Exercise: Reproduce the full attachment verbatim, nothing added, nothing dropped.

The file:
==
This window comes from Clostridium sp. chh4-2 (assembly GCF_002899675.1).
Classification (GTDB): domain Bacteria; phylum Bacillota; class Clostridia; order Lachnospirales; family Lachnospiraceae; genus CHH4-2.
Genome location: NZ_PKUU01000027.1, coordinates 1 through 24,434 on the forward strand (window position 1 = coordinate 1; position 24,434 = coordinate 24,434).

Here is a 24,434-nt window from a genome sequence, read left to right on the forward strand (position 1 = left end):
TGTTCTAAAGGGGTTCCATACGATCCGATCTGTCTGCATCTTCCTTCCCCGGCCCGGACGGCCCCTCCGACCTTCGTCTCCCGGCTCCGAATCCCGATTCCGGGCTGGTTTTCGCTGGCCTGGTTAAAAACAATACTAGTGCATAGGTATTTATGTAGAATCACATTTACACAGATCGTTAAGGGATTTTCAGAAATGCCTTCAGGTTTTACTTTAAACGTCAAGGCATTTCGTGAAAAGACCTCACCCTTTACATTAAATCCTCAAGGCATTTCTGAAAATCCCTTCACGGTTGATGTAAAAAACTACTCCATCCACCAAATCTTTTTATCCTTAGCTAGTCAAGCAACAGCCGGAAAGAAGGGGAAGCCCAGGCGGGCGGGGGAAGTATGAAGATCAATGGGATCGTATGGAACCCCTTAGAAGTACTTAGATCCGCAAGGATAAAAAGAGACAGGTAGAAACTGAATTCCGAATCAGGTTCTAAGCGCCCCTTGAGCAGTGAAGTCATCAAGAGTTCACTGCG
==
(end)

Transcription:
This window comes from Clostridium sp. chh4-2 (assembly GCF_002899675.1).
Classification (GTDB): domain Bacteria; phylum Bacillota; class Clostridia; order Lachnospirales; family Lachnospiraceae; genus CHH4-2.
Genome location: NZ_PKUU01000027.1, coordinates 1 through 24,434 on the forward strand (window position 1 = coordinate 1; position 24,434 = coordinate 24,434).

Here is a 24,434-nt window from a genome sequence, read left to right on the forward strand (position 1 = left end):
TGTTCTAAAGGGGTTCCATACGATCCGATCTGTCTGCATCTTCCTTCCCCGGCCCGGACGGCCCCTCCGACCTTCGTCTCCCGGCTCCGAATCCCGATTCCGGGCTGGTTTTCGCTGGCCTGGTTAAAAACAATACTAGTGCATAGGTATTTATGTAGAATCACATTTACACAGATCGTTAAGGGATTTTCAGAAATGCCTTCAGGTTTTACTTTAAACGTCAAGGCATTTCGTGAAAAGACCTCACCCTTTACATTAAATCCTCAAGGCATTTCTGAAAATCCCTTCACGGTTGATGTAAAAAACTACTCCATCCACCAAATCTTTTTATCCTTAGCTAGTCAAGCAACAGCCGGAAAGAAGGGGAAGCCCAGGCGGGCGGGGGAAGTATGAAGATCAATGGGATCGTATGGAACCCCTTAGAAGTACTTAGATCCGCAAGGATAAAAAGAGACAGGTAGAAACTGAATTCCGAATCAGGTTCTAAGCGCCCCTTGAGCAGTGAAGTCATCAAGAGTTCACTGCG